Dramatic rise in Upper Nihotupu Dam highlights relative size of each water storage lake


Photos: Upper Nihotupu Dam (24th June) before the heavy rain.

Upper Nihotupu Dam in the Waitākere Ranges has benefited most from the heavy rainfall over the past week, with a storage boost from 51 per cent full on Wednesday morning to 93 per cent full today.
But significant replenishment in the western dams does not mean we can all abandon our water-saving efforts.
Watercare chief executive Raveen Jaduram says that over the past week, the city’s water storage level has risen from 45 per cent to 55 per cent.
“It’s good to see the dam levels moving in the right direction, but it would be premature to celebrate now. We have to remember, the historical average for this time of year is 79.8 per cent – and we’re still a long way from there.”
Jaduram says further rainfall over the course of the week will bump up the total water storage level but its overall impact will depend on where the rain lands.
“We really need the rain to fall in the Hūnua Ranges,” he says. “This is because the dams in this area are much larger than our dams in the Waitākere Ranges, and it takes significantly more rainfall to fill them back up after a period of dry weather.
“To put this in context, all of the water in our five western dams, when full, would only half fill Mangatangi Dam in the Hūnua Ranges.”
The Hūnua dams provide 82 percent of Auckland’s total water storage. Typically, they receive enough rain to recharge once over the course of a year, whereas our smaller Waitākere dams may recharge five times. This means our Waitākere dams can be very full, or even spilling, when our Hūnua dams are still low.
While Upper Nihotupu Dam went from 51 per cent full to 91 per cent full from June 24 to June 29, Mangatangi Dam’s water level rose from 45 per cent to 50 per cent over the same period.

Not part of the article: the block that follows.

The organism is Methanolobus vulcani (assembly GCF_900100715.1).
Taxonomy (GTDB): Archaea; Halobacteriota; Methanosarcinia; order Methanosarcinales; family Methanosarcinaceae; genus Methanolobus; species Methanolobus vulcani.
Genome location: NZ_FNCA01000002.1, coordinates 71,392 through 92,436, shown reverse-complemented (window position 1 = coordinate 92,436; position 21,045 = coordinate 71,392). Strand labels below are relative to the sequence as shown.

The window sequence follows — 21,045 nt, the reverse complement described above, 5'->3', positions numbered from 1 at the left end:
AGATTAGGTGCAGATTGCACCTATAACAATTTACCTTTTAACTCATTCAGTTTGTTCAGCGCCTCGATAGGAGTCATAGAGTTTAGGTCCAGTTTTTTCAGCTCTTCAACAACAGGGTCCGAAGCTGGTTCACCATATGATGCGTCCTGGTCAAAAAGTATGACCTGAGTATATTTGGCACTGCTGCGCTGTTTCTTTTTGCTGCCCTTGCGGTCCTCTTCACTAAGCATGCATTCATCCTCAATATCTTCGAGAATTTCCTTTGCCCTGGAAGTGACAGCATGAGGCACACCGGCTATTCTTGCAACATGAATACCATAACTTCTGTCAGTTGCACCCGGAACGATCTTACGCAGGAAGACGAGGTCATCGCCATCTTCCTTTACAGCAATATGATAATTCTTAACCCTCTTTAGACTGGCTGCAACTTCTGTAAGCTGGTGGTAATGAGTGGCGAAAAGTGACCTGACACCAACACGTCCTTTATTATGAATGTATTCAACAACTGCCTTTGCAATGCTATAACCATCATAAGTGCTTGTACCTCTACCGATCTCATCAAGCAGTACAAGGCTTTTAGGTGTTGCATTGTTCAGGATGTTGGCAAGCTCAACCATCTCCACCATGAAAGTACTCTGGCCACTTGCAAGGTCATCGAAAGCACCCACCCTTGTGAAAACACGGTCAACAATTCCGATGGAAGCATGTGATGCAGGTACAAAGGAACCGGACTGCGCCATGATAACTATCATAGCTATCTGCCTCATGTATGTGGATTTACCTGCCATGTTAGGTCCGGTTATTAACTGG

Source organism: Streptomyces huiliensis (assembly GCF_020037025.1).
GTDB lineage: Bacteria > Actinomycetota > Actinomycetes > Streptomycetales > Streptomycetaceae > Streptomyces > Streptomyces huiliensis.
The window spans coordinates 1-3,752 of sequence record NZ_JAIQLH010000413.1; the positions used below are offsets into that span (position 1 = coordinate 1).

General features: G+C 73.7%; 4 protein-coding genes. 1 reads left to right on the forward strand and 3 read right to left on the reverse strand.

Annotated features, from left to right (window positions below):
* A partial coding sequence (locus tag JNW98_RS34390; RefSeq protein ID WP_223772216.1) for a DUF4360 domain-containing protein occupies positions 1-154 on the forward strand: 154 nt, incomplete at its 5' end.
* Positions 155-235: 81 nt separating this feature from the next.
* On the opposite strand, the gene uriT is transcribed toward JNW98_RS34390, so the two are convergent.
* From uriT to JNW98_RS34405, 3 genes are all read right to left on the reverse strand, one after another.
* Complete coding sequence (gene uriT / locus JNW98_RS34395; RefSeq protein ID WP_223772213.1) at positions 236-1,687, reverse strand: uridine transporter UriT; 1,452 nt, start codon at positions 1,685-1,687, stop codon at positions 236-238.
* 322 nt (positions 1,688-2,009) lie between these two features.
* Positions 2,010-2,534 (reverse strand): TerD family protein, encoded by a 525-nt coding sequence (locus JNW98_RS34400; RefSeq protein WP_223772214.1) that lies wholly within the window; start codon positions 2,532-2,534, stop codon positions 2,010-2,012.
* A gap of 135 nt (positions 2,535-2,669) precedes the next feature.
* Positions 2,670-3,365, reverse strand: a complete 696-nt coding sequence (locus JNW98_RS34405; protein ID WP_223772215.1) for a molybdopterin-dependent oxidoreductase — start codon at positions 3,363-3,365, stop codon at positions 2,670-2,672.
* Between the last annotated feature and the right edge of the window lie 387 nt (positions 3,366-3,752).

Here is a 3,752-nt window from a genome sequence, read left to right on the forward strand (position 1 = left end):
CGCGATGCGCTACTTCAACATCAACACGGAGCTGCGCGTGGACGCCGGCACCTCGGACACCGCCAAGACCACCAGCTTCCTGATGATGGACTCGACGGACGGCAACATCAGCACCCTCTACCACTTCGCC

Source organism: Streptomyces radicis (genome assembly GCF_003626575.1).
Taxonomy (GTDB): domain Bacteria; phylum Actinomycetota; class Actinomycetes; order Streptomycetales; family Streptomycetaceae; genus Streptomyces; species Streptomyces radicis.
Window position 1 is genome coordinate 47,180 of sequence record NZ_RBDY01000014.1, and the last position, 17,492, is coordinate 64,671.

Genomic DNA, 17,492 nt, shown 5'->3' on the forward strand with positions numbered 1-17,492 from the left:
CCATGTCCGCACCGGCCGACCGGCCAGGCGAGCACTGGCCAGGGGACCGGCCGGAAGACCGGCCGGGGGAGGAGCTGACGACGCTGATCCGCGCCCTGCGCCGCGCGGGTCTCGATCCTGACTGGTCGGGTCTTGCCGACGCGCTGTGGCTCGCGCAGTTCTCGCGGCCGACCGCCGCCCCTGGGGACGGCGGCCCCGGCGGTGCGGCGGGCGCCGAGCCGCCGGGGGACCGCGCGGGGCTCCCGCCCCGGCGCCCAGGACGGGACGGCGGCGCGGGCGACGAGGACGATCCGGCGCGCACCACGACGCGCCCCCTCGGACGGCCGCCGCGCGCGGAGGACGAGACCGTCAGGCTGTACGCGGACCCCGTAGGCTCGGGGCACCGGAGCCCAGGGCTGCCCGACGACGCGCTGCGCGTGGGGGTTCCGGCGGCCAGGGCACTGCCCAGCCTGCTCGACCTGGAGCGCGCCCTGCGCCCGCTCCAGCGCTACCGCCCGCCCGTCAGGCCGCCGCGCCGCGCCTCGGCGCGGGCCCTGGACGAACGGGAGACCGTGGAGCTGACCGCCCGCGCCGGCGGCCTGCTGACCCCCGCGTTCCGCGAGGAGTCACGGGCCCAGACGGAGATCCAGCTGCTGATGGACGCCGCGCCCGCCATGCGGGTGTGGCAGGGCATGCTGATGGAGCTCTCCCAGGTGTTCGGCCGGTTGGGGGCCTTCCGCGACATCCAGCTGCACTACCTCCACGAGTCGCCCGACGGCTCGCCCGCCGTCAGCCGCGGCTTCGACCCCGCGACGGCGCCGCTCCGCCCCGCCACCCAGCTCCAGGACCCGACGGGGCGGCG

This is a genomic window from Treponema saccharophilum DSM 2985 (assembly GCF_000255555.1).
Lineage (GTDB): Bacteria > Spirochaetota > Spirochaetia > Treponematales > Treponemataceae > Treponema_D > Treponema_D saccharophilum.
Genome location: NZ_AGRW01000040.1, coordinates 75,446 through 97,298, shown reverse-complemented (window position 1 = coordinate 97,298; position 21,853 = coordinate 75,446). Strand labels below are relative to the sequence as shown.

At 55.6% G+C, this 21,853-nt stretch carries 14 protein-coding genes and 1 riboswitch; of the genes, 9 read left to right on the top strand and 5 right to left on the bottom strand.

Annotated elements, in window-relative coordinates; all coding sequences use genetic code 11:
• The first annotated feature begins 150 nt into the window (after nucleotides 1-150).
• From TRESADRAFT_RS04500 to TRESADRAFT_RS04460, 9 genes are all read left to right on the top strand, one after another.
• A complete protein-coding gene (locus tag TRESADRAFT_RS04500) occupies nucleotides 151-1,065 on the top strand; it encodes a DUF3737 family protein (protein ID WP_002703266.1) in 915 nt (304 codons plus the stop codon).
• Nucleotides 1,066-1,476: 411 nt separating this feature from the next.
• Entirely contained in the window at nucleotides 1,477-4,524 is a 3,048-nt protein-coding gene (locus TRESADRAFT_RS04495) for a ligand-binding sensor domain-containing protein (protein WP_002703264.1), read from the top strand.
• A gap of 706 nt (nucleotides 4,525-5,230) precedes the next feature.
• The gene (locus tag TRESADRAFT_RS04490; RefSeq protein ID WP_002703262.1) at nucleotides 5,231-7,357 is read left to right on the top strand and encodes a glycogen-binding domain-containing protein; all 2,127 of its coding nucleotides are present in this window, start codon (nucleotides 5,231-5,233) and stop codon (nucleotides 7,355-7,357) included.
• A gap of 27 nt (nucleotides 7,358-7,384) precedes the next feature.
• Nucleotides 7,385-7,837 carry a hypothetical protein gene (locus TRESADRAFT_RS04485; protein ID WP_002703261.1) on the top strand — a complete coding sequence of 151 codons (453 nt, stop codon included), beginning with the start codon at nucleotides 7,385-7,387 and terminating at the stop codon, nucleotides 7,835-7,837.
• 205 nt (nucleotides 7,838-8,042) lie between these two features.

Jaduram says, we are operating the water supply system to ensure as little water as possible is spilled.
“When Upper Nihotupu Dam spills, the water is not lost – it goes into Lower Nihotupu Dam. This is why we are currently maximising our intake from Lower Nihotupu Dam.”
Our ability to utilise the water stored in our western dams is limited by the production capacity of the Huia Water Treatment Plant. The plant is nearly 100 years old and reaching the end of its operational life.
Planning is underway to replace this treatment plant and to increase the volume of treated water stored locally. The new plant will be able to produce up to 140 million litres of water a day – which is 30 million litres more than the sustainable output of the existing plant. Resource consent has been lodged and an Auckland Council hearing will readjourn later this year.
Jaduram says while our total dam storage is now more than half full and we can expect normal winter rainfall in July, outdoor water restrictions will continue and all Aucklanders are still urged to save water.
“We still need a lot of rain to fill up our dams, and the outlook is for a very dry second half of 2020, particularly between August and November. We need to be in the best possible position at the start of summer, so please keep doing your bit to reduce your water usage. Aucklanders have done a fantastic job so far, and we need to keep up the good habits we’ve adopted during the drought.”